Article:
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Charleston Itineraries

Soul of The City

Discover the significant imprint of Black history on Charleston, from the soulful flavors of Lowcountry cuisine to the coils of artistry woven into each handcrafted sweetgrass basket.

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Soul of The City

Day One

Listen to the Gullah language, discover untold stories of the African American journey and get your fill of food that's good for the soul.

Go on a Gullah Tour

Let Alphonso Brown introduce you to the customs and heirloom traditions of the Gullah people, descendants of African immigrants who settled on the local barrier islands. Their language and culture is an intrinsic part of Charleston’s heritage, and the Gullah influence is reflected in local cuisine, crafts and lore.

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Get a Taste of Gullah Cuisine

Make the short drive from downtown Charleston to Nigel’s Good Food and your taste buds will thank you! From bus boy to kitchen manager to executive chef and restauranteur, Nigel Drayton has blessed the culinary industry with his talents since the age of 15. Ranked as the #1 restaurant by the Geechie One Awards, Nigel’s Good Food serves up mouth-watering dishes including Shrimp and Grits, Gumbo and Nigel’s Award-Winning Oyster Stew!

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Discover Untold Stories of the African American Journey

Spend the afternoon at the International African American Museum. Explore exhibits featuring historic figures and events from slavery to the civil rights movement to the present before visiting The Center for Family History, a groundbreaking resource that will help individuals advance their understanding of their family history and the role their ancestors played in shaping American history.

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Head to Hannibal's

Head to the three generation family owned and operated Hannibal’s Kitchen for a no frills, authentic Lowcountry cuisine experience. Owner L.J. Huger says the restaurant has been “feeding the soul of the city” for more than 40 years. Start with their signature dish, crab and shrimp rice, and don’t miss out on the lima beans, collard greens, hoppin' john and local favorite okra soup.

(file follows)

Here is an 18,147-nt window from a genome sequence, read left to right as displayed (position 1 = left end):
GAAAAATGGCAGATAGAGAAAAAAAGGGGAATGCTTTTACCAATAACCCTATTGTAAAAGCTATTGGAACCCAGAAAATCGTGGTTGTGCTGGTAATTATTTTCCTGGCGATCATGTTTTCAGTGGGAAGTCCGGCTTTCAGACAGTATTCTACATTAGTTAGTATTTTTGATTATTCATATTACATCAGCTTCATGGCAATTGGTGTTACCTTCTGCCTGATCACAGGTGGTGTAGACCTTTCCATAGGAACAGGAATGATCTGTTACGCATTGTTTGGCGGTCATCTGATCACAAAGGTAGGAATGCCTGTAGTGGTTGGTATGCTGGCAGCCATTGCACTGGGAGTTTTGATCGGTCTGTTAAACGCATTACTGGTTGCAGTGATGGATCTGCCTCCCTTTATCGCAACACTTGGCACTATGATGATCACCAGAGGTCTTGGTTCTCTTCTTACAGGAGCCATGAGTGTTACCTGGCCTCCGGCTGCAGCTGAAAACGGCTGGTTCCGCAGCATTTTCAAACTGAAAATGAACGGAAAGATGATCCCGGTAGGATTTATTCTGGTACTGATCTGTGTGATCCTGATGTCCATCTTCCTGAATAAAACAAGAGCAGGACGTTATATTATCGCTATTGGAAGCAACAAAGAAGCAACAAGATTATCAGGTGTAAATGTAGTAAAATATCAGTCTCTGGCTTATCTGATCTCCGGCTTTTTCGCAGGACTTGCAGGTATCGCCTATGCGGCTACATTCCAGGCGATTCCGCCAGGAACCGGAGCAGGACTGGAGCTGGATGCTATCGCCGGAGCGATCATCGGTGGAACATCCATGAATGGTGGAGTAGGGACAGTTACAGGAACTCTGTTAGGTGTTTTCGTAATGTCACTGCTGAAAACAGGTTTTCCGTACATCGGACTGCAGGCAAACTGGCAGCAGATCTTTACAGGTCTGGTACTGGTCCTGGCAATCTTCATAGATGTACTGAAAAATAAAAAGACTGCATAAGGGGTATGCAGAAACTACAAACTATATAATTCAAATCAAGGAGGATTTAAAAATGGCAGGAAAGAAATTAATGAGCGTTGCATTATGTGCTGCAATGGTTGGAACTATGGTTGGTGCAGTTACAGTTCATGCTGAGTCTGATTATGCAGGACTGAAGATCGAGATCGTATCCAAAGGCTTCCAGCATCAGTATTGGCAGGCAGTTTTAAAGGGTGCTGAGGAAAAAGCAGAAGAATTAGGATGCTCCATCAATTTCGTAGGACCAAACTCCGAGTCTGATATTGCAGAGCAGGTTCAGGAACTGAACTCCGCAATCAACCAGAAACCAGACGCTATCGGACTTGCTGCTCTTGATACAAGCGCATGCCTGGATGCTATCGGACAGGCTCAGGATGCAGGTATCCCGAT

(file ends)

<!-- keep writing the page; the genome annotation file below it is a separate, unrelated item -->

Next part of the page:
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Soul of The City

Day Two

Support talented local artisans and pick up a beautifully crafted work of art to take home before winding down with a glass of wine.

Admire Works of Art

Visit the Gibbes Museum of Art to admire the Mary Jackson Modern and Contemporary Gallery, featuring masterful sweetgrass baskets by renowned basketmaker and McArthur “Genius” award-winner Mary Jackson, and paintings by the first classically trained Gullah-Geechee artist Jonathan Green. The Gibbes is home to artworks by many locally and nationally recognized artists of African descent including David Driskell, Kara Walker, Lonnie Holley, Edwin Harleston, Merton Simpson and Leo Twiggs.

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Continue Your Art Exploration

Continue to explore Charleston through the arts at the Steve Hazard Studio & Art Gallery in North Charleston, where you'll find beautifully unique works of art including kiln-fired fused glass and sand carved crystal. Be sure to make an appointment before you visit!